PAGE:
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“Bite-Size Bits of Local, National, and Global History”
Warm Springs in Bath County, Virginia — The American South (Mid-Atlantic)
 

Mary Johnston

(1870 – 1936)

 
 
Mary Johnston Marker image. Click for full size.
By J. J. Prats, October 15, 2013
1. Mary Johnston Marker
Inscription. Mary Johnston, a novelist, historian, playwright, suffragist, and social advocate, lived here at Three Hills. Born in Botetourt County, Johnston published 23 novels between l898 and l936 and became the first woman to top best-seller lists in the 20th century with To Have and To Hold (1900). She became an early and influential member of the Equal Suffrage League of Virginia. Later she used her writing as a platform to condemn lynching. In 19l2, Johnston moved here and built Three Hills to a grand Classical Revival style.
 
Erected 2013 by Department of Historic Resources. (Marker Number Q-35.)
 
Location. 38° 2.83′ N, 79° 47.173′ W. Marker is in Warm Springs, Virginia, in Bath County. Marker is at the intersection of Sam Snead Highway (U.S. 220) and Three Hills Lane, on the left when traveling south on Sam Snead Highway. Click for map. It is at the entrance to Three Hills estate. Marker is in this post office area: Warm Springs VA 24484, United States of America.
 
Other nearby markers. At least 8 other markers are within 2 miles of this marker, measured as the crow flies. The County Seat of Bath (approx. 0.2 miles away); Early Bath County Courthouses (approx. half a mile away); Terrill Hill
Mary Johnston Marker image. Click for full size.
By J. J. Prats, October 15, 2013
2. Mary Johnston Marker
The green sign reads “Three Hills Inn, a Boutique Chateau & Bistro” and has the inn’s “3” logo.
(approx. half a mile away); The Rev. Dr. William H. Sheppard (approx. half a mile away); The Turnpike Movement in Virginia, 1825-1835 (approx. 1.1 miles away); Life at the Tollhouse (approx. 1.1 miles away); The Virginia Springs Resorts (approx. 1.1 miles away); Settlement on Warm Springs Mountain (approx. 1.1 miles away). Click for a list of all markers in Warm Springs.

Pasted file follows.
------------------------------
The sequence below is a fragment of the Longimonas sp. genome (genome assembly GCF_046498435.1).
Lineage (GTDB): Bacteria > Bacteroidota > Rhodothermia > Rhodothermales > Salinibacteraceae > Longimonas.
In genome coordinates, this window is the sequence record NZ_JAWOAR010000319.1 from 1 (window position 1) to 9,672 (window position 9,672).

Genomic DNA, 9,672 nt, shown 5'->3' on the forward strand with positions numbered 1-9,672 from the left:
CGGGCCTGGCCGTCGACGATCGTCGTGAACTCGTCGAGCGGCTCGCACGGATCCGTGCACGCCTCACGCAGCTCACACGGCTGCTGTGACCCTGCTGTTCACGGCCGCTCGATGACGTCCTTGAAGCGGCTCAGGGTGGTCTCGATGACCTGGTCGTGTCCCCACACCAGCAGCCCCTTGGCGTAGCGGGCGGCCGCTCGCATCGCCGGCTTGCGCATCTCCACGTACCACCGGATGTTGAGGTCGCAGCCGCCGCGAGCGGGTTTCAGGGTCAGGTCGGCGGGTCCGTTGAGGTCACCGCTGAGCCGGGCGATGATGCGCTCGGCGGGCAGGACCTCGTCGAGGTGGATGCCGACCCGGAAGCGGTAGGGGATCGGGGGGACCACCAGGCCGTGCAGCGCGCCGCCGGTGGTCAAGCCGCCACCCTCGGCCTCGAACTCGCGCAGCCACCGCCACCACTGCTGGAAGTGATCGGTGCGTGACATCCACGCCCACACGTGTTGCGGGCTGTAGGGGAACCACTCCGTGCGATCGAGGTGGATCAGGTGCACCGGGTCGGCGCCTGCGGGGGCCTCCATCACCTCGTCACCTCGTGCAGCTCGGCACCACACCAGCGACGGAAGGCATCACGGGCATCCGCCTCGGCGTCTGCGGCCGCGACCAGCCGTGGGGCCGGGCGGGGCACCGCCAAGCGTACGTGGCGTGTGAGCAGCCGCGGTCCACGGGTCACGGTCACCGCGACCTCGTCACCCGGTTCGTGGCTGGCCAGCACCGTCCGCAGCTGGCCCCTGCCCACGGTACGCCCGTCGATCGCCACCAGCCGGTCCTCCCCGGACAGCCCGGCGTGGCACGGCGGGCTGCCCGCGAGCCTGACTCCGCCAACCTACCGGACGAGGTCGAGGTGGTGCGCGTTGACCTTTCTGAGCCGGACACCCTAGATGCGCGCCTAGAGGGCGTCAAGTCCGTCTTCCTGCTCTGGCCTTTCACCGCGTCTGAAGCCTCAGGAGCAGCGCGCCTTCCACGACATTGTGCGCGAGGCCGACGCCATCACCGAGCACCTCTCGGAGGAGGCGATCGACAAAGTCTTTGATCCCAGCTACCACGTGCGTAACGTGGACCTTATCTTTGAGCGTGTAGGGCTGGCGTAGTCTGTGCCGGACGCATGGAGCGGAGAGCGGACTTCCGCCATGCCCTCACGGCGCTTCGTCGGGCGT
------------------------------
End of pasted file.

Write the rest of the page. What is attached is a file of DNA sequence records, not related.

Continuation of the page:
Regarding Mary Johnston. Mary Johnston and her sisters opened Three Hills as an inn in 1917. She built it with royalties from her novels in 1913. The manor house and cottages accommodate up to 45 guests. When the marker was erected in 2013, the inn was closed and the 27 acre estate was for sale with an asking price of $1.4 million.
 
Also see . . .
1. To Have and to Hold. 1907 book by Mary Johnston on Amazon.com. (Submitted on October 23, 2013.) 

2. Three Hills Inn, Warm Springs, Virginia. Linda LaMonte Knopke’s short essay. “Johnston didn’t spare expense when she built the house, named for the view of the three hills in the distance—with a backdrop of West Virginia mountains. Its foundation, made of the now-rare American chestnut, has not settled at all, nor has a single termite managed to
Postcard of Three Hills Manor House image. Click for full size.
J. J. Prats Collection, October 21, 2013
3. Postcard of Three Hills Manor House
The card is titled “ ‘Three Hills’ Warm Springs, Virginia”. Undated. The back reads “The finest American made view post cards–The Albertype Co., Brooklyn, N. Y.”
worm its way in.” (Submitted on October 23, 2013.) 

3. Mary Johnston, Ahead of Her Time ... “On May 9, 1936 Mary Johnston passed away leaving a treasury of twenty-three novels, a number of short stories, one drama and two long narrative poems. Her death made national headlines as she was laid to rest in Hollywood Cemetery in Richmond near her father. In his eulogy, Arthur Goodrich reflected, ‘Each generation contributes to the world, too sparingly, its tiny few are the truly great. Mary Johnston was, I believe, one of those few in our time.’ ” (Submitted on October 23, 2013.) 
 
Categories. Arts, Letters, MusicCivil RightsNotable Persons
 
Entrance Gate to Three Hills image. Click for full size.
By J. J. Prats, October 15, 2013
4. Entrance Gate to Three Hills
 
 
Credits. This page originally submitted on , by J. J. Prats of Springfield, Virginia. This page has been viewed 892 times since then and 7 times this year. Photos:   1, 2, 3, 4. submitted on , by J. J. Prats of Springfield, Virginia. This page was last revised on June 16, 2016.
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